$20,000 was recently budgeted by the council specifically for bicycling education. How do you think that money would be best spent?

The recent sustainability report card noted that collisions between drivers and cyclists had increased 78% in the past 3 years, while bicycle ridership grew 11% last year. The California Office of Traffic Safety report from 2008 rates Santa Monica as having some of the highest, and in some cases the highest number of pedestrian and cyclist fatalities and injuries in traffic collisions for California cities of comparable size. 711 victims were injured or killed in all traffic collisions in Santa Monica in 2008 (212 of which were cyclist or pedestrian involved). Making traffic collisions clearly one of the biggest threats to public safety.

How would you work to improve the safety of our streets for all users?

The Los Angeles MTA has recently discussed the possibility of upgrading bike racks on buses to house 3 bikes instead of 2, as some municipalities have done in places of high bicycle ridership. Bike parking is also in high demand at major transit connections, both for major bus stops as well as rail stations, but facilities are sometimes lacking or insufficient to meet demand.

In the interest of improving multi-modal connectivity, would you support upgrading Big Blue Bus racks to ones that can house 3 bikes? As some bus stops in the city are being upgraded, would you ensure bike parking considerations are made at important bus stops in addition to the coming expo-rail station stops?

Speaking of bike parking, attention has been given to installing lots of bike racks in the downtown area, which still can be overwhelmed at peak times. However, in many neighborhoods in the city bike parking accommodation is completely lacking. I’ve documented on my blog people attaching to trees and even shopping carts at the 99 cent store on Pico Blvd, a street that currently has almost no bike parking.

What will do to ensure that resources for bicycling are distributed equitably through out the city?

In Santa Monica I encounter less hostility from drivers than most other cities and neighborhoods I’ve spent time cycling in or through in the Los Angeles region. However, even in Santa Monica, cyclists, myself included, have been harassed or intimidated on a semi-frequent basis by drivers who either do not understand, or do not respect bicyclists’ right to ride in the street. Sometimes this harassment takes the form of unprovoked honking, or sometimes shouting from a car window. Or more dangerously, drivers sometimes make aggressive maneuvers with their vehicle toward a cyclist. This intimidation to get off the street results in high rates of bicycle ridership on sidewalks, even though sidewalk riding is illegal in Santa Monica, and puts cyclists into frequent conflict with pedestrians. This puts cyclists in the position of being despised by both some drivers as well as walkers.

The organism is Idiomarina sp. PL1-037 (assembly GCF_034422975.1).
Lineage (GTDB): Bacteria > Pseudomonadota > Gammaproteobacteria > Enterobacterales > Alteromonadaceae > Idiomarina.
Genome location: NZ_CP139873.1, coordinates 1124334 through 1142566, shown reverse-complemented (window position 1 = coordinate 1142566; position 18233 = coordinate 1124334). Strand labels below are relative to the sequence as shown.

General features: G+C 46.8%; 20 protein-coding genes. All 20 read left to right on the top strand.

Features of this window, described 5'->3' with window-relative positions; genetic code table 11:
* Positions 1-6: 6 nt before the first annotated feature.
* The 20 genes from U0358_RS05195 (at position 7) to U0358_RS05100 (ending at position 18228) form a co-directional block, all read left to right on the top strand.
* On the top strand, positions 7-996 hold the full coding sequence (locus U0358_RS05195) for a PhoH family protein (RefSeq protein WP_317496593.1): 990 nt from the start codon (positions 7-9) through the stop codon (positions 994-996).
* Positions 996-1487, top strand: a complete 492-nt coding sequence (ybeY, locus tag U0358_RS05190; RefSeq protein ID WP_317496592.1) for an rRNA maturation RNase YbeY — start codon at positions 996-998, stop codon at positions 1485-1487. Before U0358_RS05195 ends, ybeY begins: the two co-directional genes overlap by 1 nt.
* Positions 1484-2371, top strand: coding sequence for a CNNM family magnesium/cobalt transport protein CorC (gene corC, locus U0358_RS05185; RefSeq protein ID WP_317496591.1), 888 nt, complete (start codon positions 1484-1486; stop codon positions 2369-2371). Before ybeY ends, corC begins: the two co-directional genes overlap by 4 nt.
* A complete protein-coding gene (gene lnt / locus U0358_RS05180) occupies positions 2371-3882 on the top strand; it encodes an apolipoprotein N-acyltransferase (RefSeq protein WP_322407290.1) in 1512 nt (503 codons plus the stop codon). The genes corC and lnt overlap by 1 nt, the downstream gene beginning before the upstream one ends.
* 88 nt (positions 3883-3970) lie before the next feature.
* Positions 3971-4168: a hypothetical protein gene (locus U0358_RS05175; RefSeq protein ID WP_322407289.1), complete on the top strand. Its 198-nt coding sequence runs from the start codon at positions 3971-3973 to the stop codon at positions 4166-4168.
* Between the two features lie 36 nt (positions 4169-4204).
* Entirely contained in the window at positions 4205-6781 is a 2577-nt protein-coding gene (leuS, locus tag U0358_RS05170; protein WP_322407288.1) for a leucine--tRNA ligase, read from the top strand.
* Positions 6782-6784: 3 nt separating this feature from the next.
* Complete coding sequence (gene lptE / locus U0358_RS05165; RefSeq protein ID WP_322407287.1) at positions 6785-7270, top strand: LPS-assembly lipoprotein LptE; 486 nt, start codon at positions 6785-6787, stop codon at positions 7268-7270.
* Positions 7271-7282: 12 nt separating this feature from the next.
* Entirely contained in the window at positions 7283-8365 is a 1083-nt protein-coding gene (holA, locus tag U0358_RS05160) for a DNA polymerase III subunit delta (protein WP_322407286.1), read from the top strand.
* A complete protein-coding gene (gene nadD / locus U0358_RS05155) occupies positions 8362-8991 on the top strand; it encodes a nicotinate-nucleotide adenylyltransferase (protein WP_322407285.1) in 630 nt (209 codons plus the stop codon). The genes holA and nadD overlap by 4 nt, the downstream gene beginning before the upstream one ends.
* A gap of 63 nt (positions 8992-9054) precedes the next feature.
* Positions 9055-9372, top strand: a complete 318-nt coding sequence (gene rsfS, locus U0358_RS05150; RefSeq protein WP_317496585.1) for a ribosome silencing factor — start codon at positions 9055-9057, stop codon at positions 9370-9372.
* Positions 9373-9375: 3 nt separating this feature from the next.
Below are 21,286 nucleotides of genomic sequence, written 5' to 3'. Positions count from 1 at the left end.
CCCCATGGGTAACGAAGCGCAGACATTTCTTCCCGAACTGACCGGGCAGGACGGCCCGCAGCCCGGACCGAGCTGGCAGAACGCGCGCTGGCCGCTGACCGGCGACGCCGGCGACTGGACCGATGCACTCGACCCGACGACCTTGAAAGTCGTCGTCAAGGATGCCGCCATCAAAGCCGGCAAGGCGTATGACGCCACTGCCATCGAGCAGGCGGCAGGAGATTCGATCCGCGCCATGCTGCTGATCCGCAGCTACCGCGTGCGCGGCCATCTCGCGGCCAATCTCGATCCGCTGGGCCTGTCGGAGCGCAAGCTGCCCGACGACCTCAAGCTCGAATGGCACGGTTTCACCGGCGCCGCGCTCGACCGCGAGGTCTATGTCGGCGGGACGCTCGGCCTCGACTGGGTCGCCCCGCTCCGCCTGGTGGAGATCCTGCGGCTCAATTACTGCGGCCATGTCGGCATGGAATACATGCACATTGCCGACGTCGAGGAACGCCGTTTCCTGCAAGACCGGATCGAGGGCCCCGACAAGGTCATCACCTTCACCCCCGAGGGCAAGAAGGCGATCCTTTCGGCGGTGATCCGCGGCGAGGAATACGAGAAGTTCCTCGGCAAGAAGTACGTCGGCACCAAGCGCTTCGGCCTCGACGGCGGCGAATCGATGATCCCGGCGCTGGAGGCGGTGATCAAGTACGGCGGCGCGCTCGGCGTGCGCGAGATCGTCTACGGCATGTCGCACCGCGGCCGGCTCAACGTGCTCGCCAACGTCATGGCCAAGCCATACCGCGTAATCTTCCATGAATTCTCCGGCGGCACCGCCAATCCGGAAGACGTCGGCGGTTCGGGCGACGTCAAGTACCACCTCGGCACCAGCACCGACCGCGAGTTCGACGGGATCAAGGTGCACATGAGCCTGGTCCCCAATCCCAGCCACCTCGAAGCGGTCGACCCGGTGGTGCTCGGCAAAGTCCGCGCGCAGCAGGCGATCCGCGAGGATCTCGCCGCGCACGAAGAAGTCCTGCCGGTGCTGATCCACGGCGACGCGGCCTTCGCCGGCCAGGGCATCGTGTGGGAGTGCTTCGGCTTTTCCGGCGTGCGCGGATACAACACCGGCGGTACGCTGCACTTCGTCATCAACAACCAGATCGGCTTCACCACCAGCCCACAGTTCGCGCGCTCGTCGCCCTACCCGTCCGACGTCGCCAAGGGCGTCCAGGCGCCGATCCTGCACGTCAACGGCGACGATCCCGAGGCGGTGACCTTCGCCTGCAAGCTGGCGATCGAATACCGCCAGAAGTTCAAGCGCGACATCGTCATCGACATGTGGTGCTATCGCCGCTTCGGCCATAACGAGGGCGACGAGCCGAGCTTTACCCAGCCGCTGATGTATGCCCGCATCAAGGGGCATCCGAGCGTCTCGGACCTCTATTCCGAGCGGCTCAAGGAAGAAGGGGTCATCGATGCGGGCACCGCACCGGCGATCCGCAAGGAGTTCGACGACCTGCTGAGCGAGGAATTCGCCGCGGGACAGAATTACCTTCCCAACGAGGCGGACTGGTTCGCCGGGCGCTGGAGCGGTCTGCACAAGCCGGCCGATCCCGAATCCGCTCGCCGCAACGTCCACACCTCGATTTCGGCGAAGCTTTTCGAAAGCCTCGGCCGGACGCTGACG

What would you do to ensure it be common knowledge that bicycles belong on the street, and that everyone, including drivers, understand the various rights, rules and regulations as they pertain to cycling?

The beach bike path through Santa Monica is a crown jewel in the network of bicycling facilities in the Southern California region, and attracts riders both locally as well as from far and wide. However there presently are few direct connections from the street grid to the bike path, and many of them are not especially bicycle friendly, and there is no way-finding signage directing cyclists how best to connect to the beach path. This disconnect is reflected in Google’s “Bike There” mapping feature which often skips the bike path to recommend PCH as a bicycling route because of the lack of bike route and street grid connections to the bike path.

How would you propose improving bicycling connectivity to the beach bike path, to promote more synergy with beach riders and local business, as well reduce driving trips to the beach by residents who live close enough to ride there?

Finally, you can also include any comment you’d like to say to my readers, on any topic you’d like.

Thanks again for your time.

1 comment:

PlebisPower said...

This is a very useful post! Many cities have elections upcoming in March, and with a bit of advance planning we can rope the candidates into a conversation about cycling and its place in the transportation policy picture.
We'll only get the policies we need by beginning the conversation, right? Then having been introduced, we can continue the conversation throughout the campaign, and then after the election we've got our foot in the door. Thanks for putting a template out there.